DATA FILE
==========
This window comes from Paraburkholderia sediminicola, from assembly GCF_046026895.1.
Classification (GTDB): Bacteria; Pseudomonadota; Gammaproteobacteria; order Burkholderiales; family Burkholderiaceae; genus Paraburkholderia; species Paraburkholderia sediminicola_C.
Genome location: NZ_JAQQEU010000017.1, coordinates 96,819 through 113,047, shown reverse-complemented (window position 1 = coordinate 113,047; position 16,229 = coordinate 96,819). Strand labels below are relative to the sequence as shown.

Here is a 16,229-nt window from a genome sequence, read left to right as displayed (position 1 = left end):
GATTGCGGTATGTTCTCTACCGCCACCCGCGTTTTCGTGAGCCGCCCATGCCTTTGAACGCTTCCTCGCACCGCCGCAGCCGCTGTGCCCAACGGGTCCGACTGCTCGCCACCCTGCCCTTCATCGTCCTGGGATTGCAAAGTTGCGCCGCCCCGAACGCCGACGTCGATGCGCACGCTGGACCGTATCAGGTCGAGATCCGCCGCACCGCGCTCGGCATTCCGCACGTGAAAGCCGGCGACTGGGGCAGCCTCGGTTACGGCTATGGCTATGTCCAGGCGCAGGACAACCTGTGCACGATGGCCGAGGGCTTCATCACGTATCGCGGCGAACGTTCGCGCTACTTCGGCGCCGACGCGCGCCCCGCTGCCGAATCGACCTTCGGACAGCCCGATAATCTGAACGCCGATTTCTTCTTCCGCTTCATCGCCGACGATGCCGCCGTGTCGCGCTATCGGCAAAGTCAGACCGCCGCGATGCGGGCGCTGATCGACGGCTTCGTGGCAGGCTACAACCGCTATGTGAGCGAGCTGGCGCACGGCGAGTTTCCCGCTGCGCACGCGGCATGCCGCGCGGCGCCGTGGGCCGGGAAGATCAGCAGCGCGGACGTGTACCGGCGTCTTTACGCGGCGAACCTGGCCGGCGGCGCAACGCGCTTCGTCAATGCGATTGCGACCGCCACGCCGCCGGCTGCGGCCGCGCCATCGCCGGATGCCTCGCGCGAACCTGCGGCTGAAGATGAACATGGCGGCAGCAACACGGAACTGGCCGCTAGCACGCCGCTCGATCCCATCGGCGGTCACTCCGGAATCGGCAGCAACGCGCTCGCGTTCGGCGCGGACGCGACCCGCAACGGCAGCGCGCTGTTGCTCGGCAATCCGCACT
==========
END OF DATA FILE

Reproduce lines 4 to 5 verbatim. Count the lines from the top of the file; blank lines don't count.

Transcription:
Here is a 16,229-nt window from a genome sequence, read left to right as displayed (position 1 = left end):
GATTGCGGTATGTTCTCTACCGCCACCCGCGTTTTCGTGAGCCGCCCATGCCTTTGAACGCTTCCTCGCACCGCCGCAGCCGCTGTGCCCAACGGGTCCGACTGCTCGCCACCCTGCCCTTCATCGTCCTGGGATTGCAAAGTTGCGCCGCCCCGAACGCCGACGTCGATGCGCACGCTGGACCGTATCAGGTCGAGATCCGCCGCACCGCGCTCGGCATTCCGCACGTGAAAGCCGGCGACTGGGGCAGCCTCGGTTACGGCTATGGCTATGTCCAGGCGCAGGACAACCTGTGCACGATGGCCGAGGGCTTCATCACGTATCGCGGCGAACGTTCGCGCTACTTCGGCGCCGACGCGCGCCCCGCTGCCGAATCGACCTTCGGACAGCCCGATAATCTGAACGCCGATTTCTTCTTCCGCTTCATCGCCGACGATGCCGCCGTGTCGCGCTATCGGCAAAGTCAGACCGCCGCGATGCGGGCGCTGATCGACGGCTTCGTGGCAGGCTACAACCGCTATGTGAGCGAGCTGGCGCACGGCGAGTTTCCCGCTGCGCACGCGGCATGCCGCGCGGCGCCGTGGGCCGGGAAGATCAGCAGCGCGGACGTGTACCGGCGTCTTTACGCGGCGAACCTGGCCGGCGGCGCAACGCGCTTCGTCAATGCGATTGCGACCGCCACGCCGCCGGCTGCGGCCGCGCCATCGCCGGATGCCTCGCGCGAACCTGCGGCTGAAGATGAACATGGCGGCAGCAACACGGAACTGGCCGCTAGCACGCCGCTCGATCCCATCGGCGGTCACTCCGGAATCGGCAGCAACGCGCTCGCGTTCGGCGCGGACGCGACCCGCAACGGCAGCGCGCTGTTGCTCGGCAATCCGCACT